Collateral damage from COVID-19 in Oahu’s retail industry has multiplied greatly in recent months and likely will get worse before the year is over, according to a new report.
An assessment by commercial real estate firm Colliers International released for publication today said a flood of empty retail space has hit many shopping centers — producing about 329,000 square feet of additional vacant space on the island during the first three months of this year.
The addition is a stunning amount of space roughly equivalent to Royal Hawaiian Center in Waikiki being vacated.
Mike Hamasu, consulting and research director for Colliers in Hawaii, said it appeared that many retail and restaurant operators decided to cease business after hanging on through what is typically the higher- sales holiday season and then seeing little reason to carry on further amid the relentless coronavirus pandemic.
“Attempting to survive a full year without regular sales proved to be too difficult for some, as many retailers decided to throw in the towel at the start of the new year,” Hamasu wrote in the report.
The surge in vacant space from January to March was triple the 107,586 square feet of additional vacant space produced in all of 2020.
Colliers said the amount of vacant space added in the first quarter was a record for any quarter in more than 20 years, and topped the total in 2003 when JC Penney closed its multilevel department stores at Oahu’s two biggest malls, Ala Moana Center and Pearlridge Center, in a move that left 312,000 square feet of space empty.
However, unlike 2003, when there was an expectation for most of the new empty space to be filled rather quickly, the current glut of retail vacancy is expected to peak later this year and take several years to recover.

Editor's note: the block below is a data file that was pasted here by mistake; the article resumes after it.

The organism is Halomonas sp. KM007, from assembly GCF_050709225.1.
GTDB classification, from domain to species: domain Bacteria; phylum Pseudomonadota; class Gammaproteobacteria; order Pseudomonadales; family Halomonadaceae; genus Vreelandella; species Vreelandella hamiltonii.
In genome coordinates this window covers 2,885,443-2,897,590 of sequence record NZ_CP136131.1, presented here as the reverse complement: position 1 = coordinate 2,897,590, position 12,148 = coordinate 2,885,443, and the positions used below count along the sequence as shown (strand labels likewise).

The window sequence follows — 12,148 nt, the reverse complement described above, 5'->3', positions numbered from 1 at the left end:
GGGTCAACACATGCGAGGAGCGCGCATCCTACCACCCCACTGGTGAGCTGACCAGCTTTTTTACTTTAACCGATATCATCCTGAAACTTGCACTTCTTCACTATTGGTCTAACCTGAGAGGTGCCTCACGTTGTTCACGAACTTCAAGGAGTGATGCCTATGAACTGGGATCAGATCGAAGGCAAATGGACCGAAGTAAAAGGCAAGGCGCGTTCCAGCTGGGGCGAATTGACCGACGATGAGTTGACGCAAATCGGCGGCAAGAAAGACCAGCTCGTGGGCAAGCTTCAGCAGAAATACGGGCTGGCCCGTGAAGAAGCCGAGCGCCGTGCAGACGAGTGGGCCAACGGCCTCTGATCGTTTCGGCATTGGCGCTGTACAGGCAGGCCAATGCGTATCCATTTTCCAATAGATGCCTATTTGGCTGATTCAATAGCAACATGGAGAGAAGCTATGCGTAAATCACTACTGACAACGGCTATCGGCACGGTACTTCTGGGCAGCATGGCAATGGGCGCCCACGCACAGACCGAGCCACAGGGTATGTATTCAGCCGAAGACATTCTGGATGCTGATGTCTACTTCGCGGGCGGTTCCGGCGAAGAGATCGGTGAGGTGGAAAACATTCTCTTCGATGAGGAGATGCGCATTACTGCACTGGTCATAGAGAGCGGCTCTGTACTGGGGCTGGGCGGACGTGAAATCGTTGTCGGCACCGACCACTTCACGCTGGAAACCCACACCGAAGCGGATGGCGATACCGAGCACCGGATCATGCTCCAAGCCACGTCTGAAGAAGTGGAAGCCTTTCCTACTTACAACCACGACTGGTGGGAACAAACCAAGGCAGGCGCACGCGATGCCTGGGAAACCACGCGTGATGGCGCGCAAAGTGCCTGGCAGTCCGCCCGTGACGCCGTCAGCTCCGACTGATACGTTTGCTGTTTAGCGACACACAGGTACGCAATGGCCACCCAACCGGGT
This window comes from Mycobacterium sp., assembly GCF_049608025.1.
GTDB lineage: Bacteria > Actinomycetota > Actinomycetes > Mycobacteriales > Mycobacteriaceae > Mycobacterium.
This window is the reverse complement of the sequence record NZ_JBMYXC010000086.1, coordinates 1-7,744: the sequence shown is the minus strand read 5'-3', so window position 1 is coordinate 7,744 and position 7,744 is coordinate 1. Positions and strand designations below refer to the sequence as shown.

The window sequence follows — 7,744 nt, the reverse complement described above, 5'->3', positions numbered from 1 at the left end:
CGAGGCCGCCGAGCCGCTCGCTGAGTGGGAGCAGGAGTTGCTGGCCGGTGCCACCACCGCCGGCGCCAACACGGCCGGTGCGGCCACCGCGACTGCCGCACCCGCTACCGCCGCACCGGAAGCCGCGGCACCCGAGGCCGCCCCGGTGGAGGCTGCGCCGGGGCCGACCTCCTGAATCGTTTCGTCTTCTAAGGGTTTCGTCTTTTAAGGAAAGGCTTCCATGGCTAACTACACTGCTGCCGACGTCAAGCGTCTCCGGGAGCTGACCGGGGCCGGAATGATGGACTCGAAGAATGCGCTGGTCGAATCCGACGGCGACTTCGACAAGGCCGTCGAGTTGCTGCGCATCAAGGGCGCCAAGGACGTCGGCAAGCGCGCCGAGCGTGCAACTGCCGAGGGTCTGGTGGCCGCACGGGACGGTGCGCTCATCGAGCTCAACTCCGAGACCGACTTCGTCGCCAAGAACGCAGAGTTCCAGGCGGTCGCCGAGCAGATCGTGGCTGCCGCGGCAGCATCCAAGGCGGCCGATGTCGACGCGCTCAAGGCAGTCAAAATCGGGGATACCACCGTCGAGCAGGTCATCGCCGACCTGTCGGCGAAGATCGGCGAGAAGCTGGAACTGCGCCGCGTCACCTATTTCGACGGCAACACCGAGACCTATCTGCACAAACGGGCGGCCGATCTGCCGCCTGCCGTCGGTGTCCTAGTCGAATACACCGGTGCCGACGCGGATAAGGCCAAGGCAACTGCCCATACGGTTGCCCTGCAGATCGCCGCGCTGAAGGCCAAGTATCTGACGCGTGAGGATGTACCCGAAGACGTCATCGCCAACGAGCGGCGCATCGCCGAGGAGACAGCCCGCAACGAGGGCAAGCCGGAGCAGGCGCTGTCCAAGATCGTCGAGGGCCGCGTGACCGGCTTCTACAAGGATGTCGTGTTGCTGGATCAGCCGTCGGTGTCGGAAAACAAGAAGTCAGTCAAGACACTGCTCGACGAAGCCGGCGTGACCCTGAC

Colliers projects that the retail vacancy wave on Oahu will peak in the third quarter and end the year at about 362,000 square feet of additional empty space added to the market.
Overall, Oahu has about 17 million square feet of retail space. At the end of last year, about 1.1 million square feet, or 6.4%, was vacant.
The vacancy rate at the end of March had grown to 8.3%. Colliers expects the rate at the end of the year to be 9.2%, or nearly 1.6 million square feet of vacant space.
Another commercial real estate firm, CBRE, said in its own report released Thursday that retail vacancies could rise over the next few quarters if tenants that are temporarily closed convert to permanent closures. However, CBRE also said there are signs that temporarily closed tenants are reopening with some success and that this could stave off further substantial increases in the vacancy rate.
Oahu relaxed restrictions on many retail businesses Feb. 22 with a move to the county’s Tier 3 reopening standards, which allow more customers to be in establishments including stores, restaurants, gyms, movie theaters and car dealerships.
On Wednesday, Honolulu Mayor Rick Blangiardi and Gov. David Ige agreed to maintain the Tier 3 standard for four weeks despite the number of COVID-19 cases getting high enough to revert to the more restrictive Tier 2.
Colliers noted in its report that retail sales statewide fell 14%, or by $3.3 billion, last year based on the most recently available state tax data.
CBRE said the statewide retail vacancy rate in the first quarter was at a 20-year high of 9%, up from 8% at the end of last year.
In the first quarter on Oahu, regional malls suffered the brunt of tenant losses, according to Colliers, which said about 275,000 square feet of additional vacant space hit such properties.
CBRE reported that Ala Moana, the state’s biggest mall, had 124,765 square feet of additional vacant space in the quarter, driven by the loss of smaller tenants rather than large anchors.
Restaurants were particularly hard-pressed to stay in business. Permanent closures noted in the Colliers report included Real Gastropub, Nobu Honolulu, Dillingham Saimin, Top of Waikiki, Formaggio Wine Bar and Viaggio. CBRE noted that Consolidated Theatres vacated its 38,000-square-foot 10-plex at Koolau Center in Windward Oahu.
Resort retailers also have been particularly challenged.
On the flip side, certain types of retail space tenants have benefited from higher sales during the pandemic, including grocery stores, home improvement stores and fast food restaurants.